My experience with Ken Follett has shown him to be one of my favorite writers. His descriptions of people and things and even of the dark side of the world are beautiful. Fall of Giants did not disappoint.
There are many characters involved in this book. Many lives intersect and move in different directions. There are those from different countries with strong differences in opinions, both political and otherwise. Sometimes, it takes focus to keep up with the direction things move in, but in the end is definitely worth the extra attention.
This book made for a great discussion with the club. We all wished there had been more to Katerina’s story. Maybe if her past had been a bit more discussed, she might have been a more likeable character. All enjoyed the emphasis on women’s suffrage and the dynamics of relationships because of it. How we saw the lives of everyday people made us better understand the war and how people on all sides were changed for good and bad. Everyone felt like we came away from the book with more knowledge about WWI and the politics of that time.
This book better taught us how war changed countries, molded them, and ultimately decimated some of them. In Russia during the war and revolution, they had hardly any bread. People starved to death or resorted to prostitution to feed their families. Germans lost homes to the war to be used for housing soldiers or weapons. German soldiers near the front line received very little food. When the Germans would take a British trench, they realized how much better the British were eating. They were so hungry that they would forget to be a soldier and become almost childlike over food.
The love aspects of the book add to the plot but are not a centralized part of the plot. I enjoyed seeing the evolution of the lives of the characters and what they thought about life, war, and politics.
The character of Ethel Williams seemed to be the book club favorite as she is a strong female and tends to think outside the box. Grigori was another favorite with his superhero complex and kind heart. Gus Dewar is also one of my favorite characters. I did not realize it until I began working on my plot summary. He interacts with almost every character in some way.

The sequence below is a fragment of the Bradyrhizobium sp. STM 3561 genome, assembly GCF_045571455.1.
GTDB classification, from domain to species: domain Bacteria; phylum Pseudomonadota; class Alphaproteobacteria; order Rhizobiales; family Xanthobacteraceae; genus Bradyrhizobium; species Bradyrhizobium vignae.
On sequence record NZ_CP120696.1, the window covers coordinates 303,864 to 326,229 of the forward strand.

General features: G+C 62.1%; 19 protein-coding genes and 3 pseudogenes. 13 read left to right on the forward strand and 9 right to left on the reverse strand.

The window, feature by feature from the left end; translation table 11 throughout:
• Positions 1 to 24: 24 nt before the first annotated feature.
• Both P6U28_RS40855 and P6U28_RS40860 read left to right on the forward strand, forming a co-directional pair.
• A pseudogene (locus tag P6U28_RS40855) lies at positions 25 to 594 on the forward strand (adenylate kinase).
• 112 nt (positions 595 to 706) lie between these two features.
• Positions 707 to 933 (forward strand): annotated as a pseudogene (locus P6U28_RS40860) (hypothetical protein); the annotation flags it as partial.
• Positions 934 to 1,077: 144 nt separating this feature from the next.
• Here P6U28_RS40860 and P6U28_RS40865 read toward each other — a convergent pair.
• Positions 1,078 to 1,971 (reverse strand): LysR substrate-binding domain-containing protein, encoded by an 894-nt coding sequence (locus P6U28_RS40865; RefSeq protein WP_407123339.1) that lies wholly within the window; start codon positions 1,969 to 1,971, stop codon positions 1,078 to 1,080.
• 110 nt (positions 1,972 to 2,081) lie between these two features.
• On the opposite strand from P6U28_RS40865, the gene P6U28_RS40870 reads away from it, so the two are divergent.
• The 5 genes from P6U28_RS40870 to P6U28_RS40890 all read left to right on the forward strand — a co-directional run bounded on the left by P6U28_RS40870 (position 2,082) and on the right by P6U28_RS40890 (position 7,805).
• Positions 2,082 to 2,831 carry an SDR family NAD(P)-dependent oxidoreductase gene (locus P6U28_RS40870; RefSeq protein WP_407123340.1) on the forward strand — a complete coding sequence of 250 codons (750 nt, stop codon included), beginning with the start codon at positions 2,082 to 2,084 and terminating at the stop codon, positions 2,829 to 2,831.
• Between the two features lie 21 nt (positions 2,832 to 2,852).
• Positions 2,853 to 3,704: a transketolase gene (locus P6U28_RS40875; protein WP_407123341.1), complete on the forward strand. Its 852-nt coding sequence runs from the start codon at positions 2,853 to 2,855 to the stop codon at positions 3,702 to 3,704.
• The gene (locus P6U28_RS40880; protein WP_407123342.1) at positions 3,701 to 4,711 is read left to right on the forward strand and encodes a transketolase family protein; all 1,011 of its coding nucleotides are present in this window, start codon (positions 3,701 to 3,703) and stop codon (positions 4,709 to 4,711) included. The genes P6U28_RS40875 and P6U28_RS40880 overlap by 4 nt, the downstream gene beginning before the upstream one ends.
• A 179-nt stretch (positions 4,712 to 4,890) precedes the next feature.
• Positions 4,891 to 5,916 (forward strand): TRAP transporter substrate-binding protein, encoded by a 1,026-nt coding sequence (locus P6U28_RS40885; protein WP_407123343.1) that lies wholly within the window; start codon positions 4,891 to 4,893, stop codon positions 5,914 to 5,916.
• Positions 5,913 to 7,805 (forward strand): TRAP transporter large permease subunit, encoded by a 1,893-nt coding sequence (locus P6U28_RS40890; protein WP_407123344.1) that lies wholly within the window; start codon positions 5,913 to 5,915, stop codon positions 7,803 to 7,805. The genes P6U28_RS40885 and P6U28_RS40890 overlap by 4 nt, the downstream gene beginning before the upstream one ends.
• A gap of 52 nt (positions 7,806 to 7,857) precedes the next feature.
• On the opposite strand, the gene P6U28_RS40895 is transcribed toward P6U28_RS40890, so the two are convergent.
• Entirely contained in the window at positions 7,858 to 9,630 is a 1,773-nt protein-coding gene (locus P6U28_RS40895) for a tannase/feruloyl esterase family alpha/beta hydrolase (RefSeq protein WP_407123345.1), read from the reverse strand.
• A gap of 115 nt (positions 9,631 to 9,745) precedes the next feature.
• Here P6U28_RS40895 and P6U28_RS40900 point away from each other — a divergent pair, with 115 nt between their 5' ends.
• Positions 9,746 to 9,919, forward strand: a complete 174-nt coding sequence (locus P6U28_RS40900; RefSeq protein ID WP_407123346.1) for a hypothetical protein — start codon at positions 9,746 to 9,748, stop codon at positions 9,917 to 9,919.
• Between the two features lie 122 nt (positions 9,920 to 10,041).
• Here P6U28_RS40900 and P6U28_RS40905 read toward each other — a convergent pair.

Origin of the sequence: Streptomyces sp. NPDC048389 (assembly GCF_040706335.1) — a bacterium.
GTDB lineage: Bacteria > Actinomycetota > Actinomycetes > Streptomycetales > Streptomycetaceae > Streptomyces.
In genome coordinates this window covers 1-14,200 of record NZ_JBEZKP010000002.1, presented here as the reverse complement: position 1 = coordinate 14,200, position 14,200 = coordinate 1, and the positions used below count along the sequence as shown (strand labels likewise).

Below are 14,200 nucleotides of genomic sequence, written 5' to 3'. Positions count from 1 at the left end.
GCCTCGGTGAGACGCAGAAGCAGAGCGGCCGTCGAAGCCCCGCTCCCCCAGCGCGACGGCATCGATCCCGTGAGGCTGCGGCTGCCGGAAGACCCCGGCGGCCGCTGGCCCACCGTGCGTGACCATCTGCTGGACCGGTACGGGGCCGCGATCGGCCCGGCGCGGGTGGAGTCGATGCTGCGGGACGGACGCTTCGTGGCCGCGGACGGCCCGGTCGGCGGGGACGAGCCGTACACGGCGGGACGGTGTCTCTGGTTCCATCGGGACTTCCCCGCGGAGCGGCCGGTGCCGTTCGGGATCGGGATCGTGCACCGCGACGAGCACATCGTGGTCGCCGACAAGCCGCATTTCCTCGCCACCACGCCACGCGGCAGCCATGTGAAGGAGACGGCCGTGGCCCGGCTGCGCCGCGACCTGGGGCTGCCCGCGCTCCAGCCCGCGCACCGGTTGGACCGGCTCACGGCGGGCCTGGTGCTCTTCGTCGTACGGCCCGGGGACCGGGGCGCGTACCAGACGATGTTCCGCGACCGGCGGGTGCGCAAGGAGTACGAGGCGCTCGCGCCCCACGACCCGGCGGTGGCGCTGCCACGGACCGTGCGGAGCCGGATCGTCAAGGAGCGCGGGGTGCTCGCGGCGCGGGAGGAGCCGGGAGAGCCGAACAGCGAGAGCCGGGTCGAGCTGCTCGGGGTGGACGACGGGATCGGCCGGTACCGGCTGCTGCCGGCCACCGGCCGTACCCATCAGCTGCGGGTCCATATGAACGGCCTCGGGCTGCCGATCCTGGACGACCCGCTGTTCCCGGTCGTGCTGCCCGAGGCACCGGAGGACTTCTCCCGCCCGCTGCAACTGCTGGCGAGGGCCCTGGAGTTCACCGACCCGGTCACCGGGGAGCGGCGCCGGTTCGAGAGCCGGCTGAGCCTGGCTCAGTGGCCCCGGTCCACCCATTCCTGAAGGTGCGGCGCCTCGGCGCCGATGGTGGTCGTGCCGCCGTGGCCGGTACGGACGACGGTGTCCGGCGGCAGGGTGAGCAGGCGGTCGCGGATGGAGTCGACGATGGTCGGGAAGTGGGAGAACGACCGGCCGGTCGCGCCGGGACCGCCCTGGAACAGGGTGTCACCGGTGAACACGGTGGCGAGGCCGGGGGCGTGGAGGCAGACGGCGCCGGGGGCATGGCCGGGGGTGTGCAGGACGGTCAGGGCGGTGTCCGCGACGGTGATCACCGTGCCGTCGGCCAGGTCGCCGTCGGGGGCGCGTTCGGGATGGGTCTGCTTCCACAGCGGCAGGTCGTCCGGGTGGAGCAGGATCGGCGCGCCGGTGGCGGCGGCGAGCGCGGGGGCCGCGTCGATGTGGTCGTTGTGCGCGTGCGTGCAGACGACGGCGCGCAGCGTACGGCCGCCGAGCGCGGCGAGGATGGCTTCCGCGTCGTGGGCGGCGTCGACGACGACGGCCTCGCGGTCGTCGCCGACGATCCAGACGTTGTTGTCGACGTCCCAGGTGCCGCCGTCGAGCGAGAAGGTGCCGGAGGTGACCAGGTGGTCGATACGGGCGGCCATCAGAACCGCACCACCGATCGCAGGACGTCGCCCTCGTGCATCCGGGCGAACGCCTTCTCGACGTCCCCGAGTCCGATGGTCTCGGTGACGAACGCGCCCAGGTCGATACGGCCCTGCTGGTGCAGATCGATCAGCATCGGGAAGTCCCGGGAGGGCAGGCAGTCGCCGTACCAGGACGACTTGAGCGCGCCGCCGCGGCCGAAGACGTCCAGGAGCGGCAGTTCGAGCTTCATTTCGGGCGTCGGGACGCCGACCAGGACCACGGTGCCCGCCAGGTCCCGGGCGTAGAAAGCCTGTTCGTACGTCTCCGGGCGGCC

Would I recommend this book? It depends on the reader. If you love epic, historical, or war stories, absolutely. If you’re a romance or young adult reader, I would caution you that while there are love stories, they are not the focal points and following the story may not appeal you as much. However, the historical aspect is well worth it.
The following is a summary of the plot that does involve spoilers. If you intend to read the book, I suggest you stop at this point.
We begin with Billy who is just becoming a man and his concerns with what that means. He and his sister live with their parents and grandpa in Aberowen, a Welsh town. Billy has just finished with school and is off to work in the mines. Ethel, his sister, works at a wealthy family’s estate nearby.
Ethel works for an earl who is married to a Russian princess. The princess, Bea, is a hot and cold bride. Sometimes she welcomes her husband, but most often she is cold to him in the way of marital relations. The Earl Fitzherbert, or Fitz, is very fond of his liberal sister, Maud. Her political opinions are almost the complete opposite of his. Maud is fond of Ethel who is a maid turned housekeeper. Her brother is attracted to Ethel, and the feeling becomes mutual. The attraction leads to an affair and then a baby. Ethel is offered by the Earl’s lawyer to be paid off which she promptly refuses. She leaves everything she knows and sets off for London after her father rejects her because of her pregnancy. She finds work and starts making a life for herself. She runs into her old friend, Maud. Maud takes her under her wing. They both become active in politics and women’s suffrage. Toward the end of Fall of Giants, they have a disagreement and part ways. Ethel marries Bernie Leckwith, he adopts her son, Lloyd, and they make a life together. Their first issue is that Ethel is nominated for a political position that Bernie wants for himself. Ethel declines the nomination as she is pregnant. Ethel is a strong woman who knows her own mind and makes the best out of her situation. Although she made some decisions that were not ideal, she does not expect handouts from anyone and stands on her own two feet. She seemed to be a favorite with the book club and myself.
During this time, Billy is learning about the mines and getting better. There is a mining explosion where he earns respect and becomes somewhat of a local hero. Instead of running away from the danger, he faces it and helps others. He soon realizes that the safety precautions and emergency management of the mines is not up to par. He and his father take on local leaders to get this corrected to prevent future loss of life. The leaders also evict the families of the miners who died during the explosion. This leads to a strike from the local miners. Soon, almost everyone is evicted. The struggle to survive goes on.